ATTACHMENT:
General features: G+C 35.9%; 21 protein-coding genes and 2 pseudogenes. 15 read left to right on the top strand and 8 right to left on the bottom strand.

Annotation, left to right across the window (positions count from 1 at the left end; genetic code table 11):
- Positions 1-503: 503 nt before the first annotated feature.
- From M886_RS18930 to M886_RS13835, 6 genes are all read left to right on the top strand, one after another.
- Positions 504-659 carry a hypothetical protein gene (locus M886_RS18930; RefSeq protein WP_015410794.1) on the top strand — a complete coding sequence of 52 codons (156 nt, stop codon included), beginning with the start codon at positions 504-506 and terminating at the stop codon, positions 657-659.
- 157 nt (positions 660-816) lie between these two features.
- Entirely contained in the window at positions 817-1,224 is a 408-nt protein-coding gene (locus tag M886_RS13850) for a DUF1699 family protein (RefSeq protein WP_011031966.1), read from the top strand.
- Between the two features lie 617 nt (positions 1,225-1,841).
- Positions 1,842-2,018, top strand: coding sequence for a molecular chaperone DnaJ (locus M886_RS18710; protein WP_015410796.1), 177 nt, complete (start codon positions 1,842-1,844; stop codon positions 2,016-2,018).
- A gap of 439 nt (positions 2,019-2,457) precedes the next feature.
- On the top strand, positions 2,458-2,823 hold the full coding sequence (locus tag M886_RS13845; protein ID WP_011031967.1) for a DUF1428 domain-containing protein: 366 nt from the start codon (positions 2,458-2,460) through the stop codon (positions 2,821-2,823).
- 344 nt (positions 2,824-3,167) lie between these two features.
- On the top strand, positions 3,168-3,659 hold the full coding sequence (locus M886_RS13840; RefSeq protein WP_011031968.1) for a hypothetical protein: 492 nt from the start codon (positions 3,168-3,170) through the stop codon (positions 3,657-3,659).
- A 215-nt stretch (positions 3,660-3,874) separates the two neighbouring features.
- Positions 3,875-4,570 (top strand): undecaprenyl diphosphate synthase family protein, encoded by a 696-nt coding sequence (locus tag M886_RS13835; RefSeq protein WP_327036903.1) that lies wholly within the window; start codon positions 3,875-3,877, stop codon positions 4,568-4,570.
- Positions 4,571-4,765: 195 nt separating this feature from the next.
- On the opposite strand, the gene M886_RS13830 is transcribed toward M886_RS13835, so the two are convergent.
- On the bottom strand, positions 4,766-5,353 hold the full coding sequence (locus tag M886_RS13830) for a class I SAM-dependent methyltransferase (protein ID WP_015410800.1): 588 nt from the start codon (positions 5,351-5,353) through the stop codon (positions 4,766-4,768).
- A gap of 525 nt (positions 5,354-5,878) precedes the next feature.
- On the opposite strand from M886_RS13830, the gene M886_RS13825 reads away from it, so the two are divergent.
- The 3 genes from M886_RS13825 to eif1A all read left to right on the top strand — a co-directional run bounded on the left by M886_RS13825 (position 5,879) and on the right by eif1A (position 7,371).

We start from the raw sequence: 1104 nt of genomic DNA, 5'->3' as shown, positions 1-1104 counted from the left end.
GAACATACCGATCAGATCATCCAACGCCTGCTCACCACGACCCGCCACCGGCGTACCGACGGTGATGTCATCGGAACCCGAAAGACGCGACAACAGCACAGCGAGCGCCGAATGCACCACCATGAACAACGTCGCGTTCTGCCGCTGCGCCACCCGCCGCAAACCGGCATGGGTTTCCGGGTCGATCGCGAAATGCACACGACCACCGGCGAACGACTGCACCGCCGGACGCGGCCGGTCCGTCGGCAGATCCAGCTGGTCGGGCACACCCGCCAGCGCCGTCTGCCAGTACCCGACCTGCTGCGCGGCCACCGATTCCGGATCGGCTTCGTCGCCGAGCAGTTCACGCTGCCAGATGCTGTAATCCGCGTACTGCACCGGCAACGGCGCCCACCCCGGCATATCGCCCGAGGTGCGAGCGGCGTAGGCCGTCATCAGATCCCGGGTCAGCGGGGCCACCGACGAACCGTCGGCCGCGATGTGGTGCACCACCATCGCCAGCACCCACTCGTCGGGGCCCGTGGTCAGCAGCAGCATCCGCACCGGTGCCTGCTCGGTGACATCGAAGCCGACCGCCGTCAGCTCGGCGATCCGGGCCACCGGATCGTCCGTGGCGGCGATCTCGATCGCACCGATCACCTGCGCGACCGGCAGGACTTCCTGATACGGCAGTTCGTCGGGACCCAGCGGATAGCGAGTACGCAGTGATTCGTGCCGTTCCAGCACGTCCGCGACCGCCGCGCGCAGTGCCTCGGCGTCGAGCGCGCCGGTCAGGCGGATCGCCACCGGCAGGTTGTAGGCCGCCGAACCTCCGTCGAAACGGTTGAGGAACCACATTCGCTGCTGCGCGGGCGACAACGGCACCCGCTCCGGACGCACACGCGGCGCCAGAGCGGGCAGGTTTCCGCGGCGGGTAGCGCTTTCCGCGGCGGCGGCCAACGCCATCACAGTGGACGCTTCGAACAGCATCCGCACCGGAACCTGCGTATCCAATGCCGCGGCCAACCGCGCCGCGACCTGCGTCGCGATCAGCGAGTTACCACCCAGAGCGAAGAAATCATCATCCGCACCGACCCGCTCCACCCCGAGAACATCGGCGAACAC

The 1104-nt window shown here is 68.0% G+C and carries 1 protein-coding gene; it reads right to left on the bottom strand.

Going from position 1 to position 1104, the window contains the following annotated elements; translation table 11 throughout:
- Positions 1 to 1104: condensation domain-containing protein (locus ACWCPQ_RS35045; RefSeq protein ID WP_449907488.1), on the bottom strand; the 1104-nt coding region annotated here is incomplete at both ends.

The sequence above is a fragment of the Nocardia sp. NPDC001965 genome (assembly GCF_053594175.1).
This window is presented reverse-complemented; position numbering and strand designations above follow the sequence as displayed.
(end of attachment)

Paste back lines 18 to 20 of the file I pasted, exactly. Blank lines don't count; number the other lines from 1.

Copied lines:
- On the bottom strand, positions 4,766-5,353 hold the full coding sequence (locus tag M886_RS13830) for a class I SAM-dependent methyltransferase (protein ID WP_015410800.1): 588 nt from the start codon (positions 5,351-5,353) through the stop codon (positions 4,766-4,768).
- A gap of 525 nt (positions 5,354-5,878) precedes the next feature.
- On the opposite strand from M886_RS13830, the gene M886_RS13825 reads away from it, so the two are divergent.